Search begins for new Albion hall meeting place in Maple Ridge

Group doesn’t want it on former Jackson Farm, saved from development in 2010

Albion residents will have to wait another half decade to see any replacement of the old Albion community hall that was torn down in 2011.

But at least the process got underway Monday, as council looked at ways of how to pay for a new hall for the suburb east of 240th Street.

The project already has a nest egg, $290,000 that was donated by the Albion Community Club, when the hall was torn down. The club donated the money to the district on the condition it be used to build a new hall.

That could be combined with $600,000 from the Albion amenity fund, which receives money from developers in return for increasing the density of new housing projects in Albion.

Another $300,000 could come from the district’s share of earnings from Chances Maple Ridge community gaming centre.

That adds up to $1.2 million in the pot, without even a concept plan in place.

Everything’s up for discussion, Mayor Ernie Daykin said Wednesday.

Council told staff to write a report specifying funding sources and potential partnerships.

Daykin downplayed the chances of a new building resembling the high-end South Bonson Community Centre in Pitt Meadows, which has a banquet hall, kitchen and meeting rooms.

“I think it may not be South Bonson. It may be something more modest,” Daykin said. “I think it depends on what the community might use it for.”

A new hall could be just a replacement of the old and serve as a place for dance lessons or groups such as guides or scouts.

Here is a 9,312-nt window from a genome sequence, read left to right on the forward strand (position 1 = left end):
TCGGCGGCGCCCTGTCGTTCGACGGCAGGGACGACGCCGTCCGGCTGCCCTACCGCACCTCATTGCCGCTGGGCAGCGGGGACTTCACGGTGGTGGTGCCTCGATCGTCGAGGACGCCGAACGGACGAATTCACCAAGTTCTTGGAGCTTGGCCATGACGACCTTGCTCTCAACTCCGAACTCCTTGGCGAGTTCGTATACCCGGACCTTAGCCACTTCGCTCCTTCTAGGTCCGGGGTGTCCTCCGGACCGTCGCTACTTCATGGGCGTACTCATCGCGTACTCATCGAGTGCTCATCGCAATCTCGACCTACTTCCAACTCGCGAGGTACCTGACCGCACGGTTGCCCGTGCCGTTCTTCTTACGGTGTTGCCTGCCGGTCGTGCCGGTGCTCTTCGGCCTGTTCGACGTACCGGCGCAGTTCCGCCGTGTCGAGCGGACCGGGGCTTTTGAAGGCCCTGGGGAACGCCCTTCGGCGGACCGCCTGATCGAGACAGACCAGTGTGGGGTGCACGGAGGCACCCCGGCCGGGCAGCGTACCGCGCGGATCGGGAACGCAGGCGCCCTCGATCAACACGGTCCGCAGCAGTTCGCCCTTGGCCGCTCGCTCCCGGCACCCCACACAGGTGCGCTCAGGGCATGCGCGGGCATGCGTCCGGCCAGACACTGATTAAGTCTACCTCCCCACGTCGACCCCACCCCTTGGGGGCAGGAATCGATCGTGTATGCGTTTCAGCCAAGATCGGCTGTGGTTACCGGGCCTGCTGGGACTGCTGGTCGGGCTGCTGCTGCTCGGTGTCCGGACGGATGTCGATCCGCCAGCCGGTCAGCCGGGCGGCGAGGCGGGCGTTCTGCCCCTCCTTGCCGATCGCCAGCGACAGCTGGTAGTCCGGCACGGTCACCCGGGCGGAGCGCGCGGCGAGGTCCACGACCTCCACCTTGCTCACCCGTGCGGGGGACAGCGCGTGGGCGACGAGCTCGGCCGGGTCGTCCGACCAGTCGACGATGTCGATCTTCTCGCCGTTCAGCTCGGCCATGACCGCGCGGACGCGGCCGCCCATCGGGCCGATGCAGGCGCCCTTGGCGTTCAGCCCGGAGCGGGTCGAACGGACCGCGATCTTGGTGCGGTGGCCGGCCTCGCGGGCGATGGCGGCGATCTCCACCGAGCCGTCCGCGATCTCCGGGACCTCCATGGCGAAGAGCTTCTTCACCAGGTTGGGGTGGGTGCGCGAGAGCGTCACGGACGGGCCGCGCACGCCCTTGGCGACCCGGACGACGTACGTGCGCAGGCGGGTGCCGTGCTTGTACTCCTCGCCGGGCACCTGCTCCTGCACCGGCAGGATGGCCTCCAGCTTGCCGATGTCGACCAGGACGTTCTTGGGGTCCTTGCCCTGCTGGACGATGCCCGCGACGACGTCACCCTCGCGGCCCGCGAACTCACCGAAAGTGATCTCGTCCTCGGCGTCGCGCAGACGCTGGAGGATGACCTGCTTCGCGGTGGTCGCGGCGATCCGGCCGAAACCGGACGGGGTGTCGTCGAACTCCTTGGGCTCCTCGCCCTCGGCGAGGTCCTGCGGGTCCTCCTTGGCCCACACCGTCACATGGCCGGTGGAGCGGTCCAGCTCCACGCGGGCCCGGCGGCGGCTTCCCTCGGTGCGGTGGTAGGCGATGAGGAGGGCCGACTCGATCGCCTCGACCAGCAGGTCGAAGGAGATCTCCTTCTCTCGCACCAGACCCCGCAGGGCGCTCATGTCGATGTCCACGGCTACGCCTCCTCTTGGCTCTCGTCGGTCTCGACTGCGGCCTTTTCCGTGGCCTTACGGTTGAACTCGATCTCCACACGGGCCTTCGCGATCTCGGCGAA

“There’s still a need in the community for another banquet facility.”

A community hall could also be a joint project with the Maple Ridge-Pitt Meadows school district. Property has been set aside on 104th Avenue for a new school, he said.

Beryl Eales, with Friends of Jackson Farm, favours that location and opposes putting a new community hall on the Jackson Farm at 102nd Avenue and 244th Street. Her group saved the farm as a passive-use park in 2010.

“Hands off Jackson Farm. It’s an open space. We saved it for that reason.”

Coun. Al Hogarth has suggested that the park could be the site of a hall that could serve as a combined use as an agricultural school.

The farm initially was proposed for a subdivision, but Friends of Jackson Farm petitioned the district and successfully pressured to have it preserved as a park.

Elizabeth Taylor, who lives in Albion, said a new hall should have a proper dance floor so it can be used by all groups. The Stewart School of Irish Dance was left without a home when Albion hall was torn down. Schools don’t like the dancers in their gyms because they scuff the floor. The dance group is now at Colleen Findlay Place, formerly a school.

Daykin said Albion hall has to be prioritized with the parks and leisure services commission. He agreed the development of Albion flats in the area of 105th Avenue, where Smart Centres wants to build a mall, could also influence the location.

He added that the cost of operating and maintaining a new Albion hall could exceed the cost of construction.

“A lot of it depends on funding,” said Daykin.

A staff report notes that, following a consultation process, if the public no longer wants the Albion amenity fund to be used for a hall, another source of money would be needed.

Coun. Michael Morden said creating some kind of facility in Albion should be a priority after the tear down of the old hall.

“They had it and so we’ve got to do our best to get that back as quickly as we can.”

Albion and Silver Valley are short of recreation and community facilities, he added.

Perhaps public-private partnership might work. He agreed the time frame might be five years.

“We have to look at options.”

But it has to go through a public process, he added.